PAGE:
As I was sipping my morning coffee, looking out over our frost kissed lawn, fog lingering as it touched the tops of the hedge, I wondered about the impact of climate change on creatures that hibernate. Specifically, I wondered about hedgehogs. What if they woke, roused by mild temperatures, only to find themselves plunged into a cold snap days later. I set about doing some research.
You’d be hard pressed to have missed news on the climate emergency, especially over the past few weeks. David Attenborough, world-renowned natural historian, has warned that “the moment of crisis has arrived”. The impact is wide ranging, far greater than I can express in one post, but whilst we see some of the headline news and devastation being caused, smaller things are happening much closer to home too.
Hedgehogs are small spiny mammals, often found in woodland, under hedgerows or in parks or gardens. They are omnivorous, although tend to be insectivores by habit, munching through beetles, snails and worms amongst other things. Hedgehogs rely on a good, constant source of food, which is in short supply in the winter months causing them to hibernate.
So how does this link in with climate change?
Research in the 1970s showed a direct link between hedgehog hibernation patterns and climate. Mild weather can delay a hedgehog from hibernating or cause it to wake early. If cold weather returns, food becomes harder to find.
More research has been conducted over the intervening years too, which has picked up the decline in numbers by about 50% since the turn of the century for example. Worrying statistics when numbers were around the 30 million mark in the 1970s and are now less than 1 million.
Going back to the winter months and climate change, hedgehogs are known to wake occasionally from hibernation to forage during the warmer spells. With these becoming more frequent though, winter waking may be increasing. Their food sources, however, are not. Worms, for example, spend the winter months much deeper underground and snails hibernate too, appearing only very occasionally if the weather is much warmer than usual. With less food available and more hedgehogs awake, competition increases and there simply is not enough to go around. Hedgehogs have a slightly complex relationship with badgers, but throw into the mix that they are looking for the same food sources too (and turning to hedgehogs as their food if invertebrates are in short supply) and the impact on numbers becomes more obvious.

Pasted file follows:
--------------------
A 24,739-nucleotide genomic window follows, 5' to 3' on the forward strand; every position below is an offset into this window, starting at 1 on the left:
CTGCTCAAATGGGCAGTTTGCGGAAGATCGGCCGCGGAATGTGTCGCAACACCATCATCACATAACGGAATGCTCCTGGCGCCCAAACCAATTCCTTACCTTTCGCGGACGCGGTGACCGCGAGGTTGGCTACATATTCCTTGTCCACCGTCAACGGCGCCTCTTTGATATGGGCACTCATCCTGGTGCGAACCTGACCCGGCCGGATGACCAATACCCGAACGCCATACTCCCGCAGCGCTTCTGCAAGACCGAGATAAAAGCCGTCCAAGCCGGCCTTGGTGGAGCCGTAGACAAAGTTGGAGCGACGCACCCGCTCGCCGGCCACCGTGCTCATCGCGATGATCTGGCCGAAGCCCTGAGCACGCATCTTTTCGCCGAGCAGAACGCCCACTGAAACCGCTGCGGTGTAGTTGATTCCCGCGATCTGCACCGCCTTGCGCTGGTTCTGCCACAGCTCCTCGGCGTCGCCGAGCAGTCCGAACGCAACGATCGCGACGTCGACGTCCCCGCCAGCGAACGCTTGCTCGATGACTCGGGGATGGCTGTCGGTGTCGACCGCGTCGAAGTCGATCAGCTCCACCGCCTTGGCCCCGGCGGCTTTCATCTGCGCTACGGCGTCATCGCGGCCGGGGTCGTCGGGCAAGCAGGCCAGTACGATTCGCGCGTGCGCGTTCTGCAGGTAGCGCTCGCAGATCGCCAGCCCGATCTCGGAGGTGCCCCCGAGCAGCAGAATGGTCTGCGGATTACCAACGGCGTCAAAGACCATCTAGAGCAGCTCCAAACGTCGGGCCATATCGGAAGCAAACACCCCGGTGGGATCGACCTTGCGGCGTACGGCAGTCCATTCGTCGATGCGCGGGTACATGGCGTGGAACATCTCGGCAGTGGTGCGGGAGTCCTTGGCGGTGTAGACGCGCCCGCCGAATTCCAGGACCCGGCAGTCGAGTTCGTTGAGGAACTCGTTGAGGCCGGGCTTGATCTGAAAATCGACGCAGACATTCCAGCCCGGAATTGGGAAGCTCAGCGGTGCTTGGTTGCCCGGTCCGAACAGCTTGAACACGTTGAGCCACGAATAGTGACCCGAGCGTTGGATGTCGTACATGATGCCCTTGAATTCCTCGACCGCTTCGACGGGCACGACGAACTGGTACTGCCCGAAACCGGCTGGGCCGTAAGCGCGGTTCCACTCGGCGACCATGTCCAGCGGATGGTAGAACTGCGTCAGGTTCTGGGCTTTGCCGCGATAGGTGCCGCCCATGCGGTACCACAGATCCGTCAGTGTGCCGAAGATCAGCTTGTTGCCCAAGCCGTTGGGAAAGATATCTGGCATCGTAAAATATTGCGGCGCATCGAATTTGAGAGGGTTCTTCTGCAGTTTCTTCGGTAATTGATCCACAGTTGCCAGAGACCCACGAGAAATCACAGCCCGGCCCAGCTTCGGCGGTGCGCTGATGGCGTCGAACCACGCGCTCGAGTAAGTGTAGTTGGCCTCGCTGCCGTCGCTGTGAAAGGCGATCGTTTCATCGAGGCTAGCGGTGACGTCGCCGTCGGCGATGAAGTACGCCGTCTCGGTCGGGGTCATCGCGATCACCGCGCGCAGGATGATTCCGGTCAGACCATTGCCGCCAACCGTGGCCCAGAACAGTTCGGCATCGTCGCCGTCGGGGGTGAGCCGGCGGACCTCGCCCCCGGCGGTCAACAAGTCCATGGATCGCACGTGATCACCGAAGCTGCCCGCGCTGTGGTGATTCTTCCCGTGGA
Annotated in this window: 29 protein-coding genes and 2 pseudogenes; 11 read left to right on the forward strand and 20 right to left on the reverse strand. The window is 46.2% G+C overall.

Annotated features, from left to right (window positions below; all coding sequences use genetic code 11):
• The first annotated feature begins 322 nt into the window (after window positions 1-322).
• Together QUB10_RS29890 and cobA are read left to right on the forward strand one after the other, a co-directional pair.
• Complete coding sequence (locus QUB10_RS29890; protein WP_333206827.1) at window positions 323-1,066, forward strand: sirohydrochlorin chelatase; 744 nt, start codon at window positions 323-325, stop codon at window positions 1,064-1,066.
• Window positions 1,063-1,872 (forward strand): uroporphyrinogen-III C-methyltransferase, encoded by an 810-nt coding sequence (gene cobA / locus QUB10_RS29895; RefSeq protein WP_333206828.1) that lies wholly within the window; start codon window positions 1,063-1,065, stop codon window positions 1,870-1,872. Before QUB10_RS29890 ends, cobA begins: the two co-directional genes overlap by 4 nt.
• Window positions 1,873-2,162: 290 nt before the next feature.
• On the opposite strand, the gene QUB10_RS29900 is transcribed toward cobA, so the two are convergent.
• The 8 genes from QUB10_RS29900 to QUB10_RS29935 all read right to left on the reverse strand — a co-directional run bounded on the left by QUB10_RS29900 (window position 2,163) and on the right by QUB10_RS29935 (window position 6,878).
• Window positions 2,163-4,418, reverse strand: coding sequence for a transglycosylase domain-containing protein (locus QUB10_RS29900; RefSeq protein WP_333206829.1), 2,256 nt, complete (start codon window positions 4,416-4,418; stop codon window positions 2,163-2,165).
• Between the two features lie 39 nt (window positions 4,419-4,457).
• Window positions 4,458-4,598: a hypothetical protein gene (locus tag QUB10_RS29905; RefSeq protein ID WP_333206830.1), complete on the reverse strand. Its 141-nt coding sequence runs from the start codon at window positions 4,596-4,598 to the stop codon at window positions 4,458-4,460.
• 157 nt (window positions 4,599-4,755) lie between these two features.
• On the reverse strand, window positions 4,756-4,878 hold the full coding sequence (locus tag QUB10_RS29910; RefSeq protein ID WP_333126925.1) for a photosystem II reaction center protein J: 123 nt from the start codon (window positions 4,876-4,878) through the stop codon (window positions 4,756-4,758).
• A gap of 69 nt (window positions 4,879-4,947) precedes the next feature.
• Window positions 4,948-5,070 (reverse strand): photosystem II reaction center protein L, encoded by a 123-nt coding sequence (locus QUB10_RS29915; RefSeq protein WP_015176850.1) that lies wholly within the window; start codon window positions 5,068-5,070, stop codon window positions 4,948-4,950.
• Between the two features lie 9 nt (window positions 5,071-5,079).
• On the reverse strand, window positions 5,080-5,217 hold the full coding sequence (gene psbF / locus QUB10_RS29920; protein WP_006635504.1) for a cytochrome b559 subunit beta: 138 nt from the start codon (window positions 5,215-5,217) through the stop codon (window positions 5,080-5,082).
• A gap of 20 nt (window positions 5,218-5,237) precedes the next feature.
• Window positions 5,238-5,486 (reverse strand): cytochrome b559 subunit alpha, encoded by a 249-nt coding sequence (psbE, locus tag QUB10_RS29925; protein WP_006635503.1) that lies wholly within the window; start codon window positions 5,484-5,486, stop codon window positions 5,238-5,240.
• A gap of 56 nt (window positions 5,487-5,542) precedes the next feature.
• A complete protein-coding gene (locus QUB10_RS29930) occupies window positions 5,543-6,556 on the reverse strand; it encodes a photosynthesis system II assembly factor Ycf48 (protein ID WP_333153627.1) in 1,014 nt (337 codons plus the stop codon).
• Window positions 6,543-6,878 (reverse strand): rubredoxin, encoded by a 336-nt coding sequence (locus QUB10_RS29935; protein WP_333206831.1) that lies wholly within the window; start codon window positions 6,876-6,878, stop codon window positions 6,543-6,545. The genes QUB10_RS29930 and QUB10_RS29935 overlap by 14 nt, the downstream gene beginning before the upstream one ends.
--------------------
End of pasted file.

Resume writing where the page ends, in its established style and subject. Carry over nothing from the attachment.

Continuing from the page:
So, aside from the bigger conversation about climate change, what can we do?
Hedgehog highways are a popular idea, where people make a hole the size of a CD case in fences adjoining their neighbouring gardens, giving hedgehogs more space to roam and find food. An area of 1 square kilometre is required for a viable hedgehog population. Together there is more green space across gardens in the UK than in the National Nature Reserves, so making this accessible to wildlife will have a huge impact.
If your garden is paved or mostly paved, make a small area of grass or a mini wildlife area to encourage natural food sources. If that isn’t possible, place large plant pots around the perimeter of your space, which will help to increase wildlife numbers.
Use fruit netting sparingly and keep it off the ground, around 20 – 30 centimetres high. Consider replacing it with solid metal mesh wherever possible. Whilst this won’t impact the food sources, there are a worrying number of hedgehogs and other nocturnal creatures such as foxes and badgers getting caught in netting and causing serious injury to themselves, sometimes resulting in their death.
If you have a dog, keep it indoors or under close control during the night hours so that it doesn’t bother any late night garden visitors of the four legged variety.
Put food out. A great way to directly help hedgehogs, much like other wildlife during the winter months, is to give them food. In particular they are keen on meaty cat or dog food, specially prepared hedgehog food, white meat or scrambled egg.
If you have room, add a hedgehog house or two so they have somewhere safe and cosy to rest or sleep. This helps them stay away from predators or nosey pets as well.
As for the impact of climate change, I hope that enough can be done before the hedgehog follows the demise of the Bramble Cay melomys and becomes the next mammalian victim of this man made disaster.
Do you have any other top tips you would like to share? Please note them in the comments, I think this is one area where so many of us can make small and immediate changes to help protect our wildlife.
N.B. I have not conducted any independent scientific research on this topic, but have instead relied upon a number of sources, linked to in the post above, or found in the list below. You may find these of interest for further reading:
If you enjoyed this post, find out how you can create a wildlife corner in your outdoor space here.
Special thanks to Emma Lord Photography for supplying the photographs – some showing the set up that she has at home.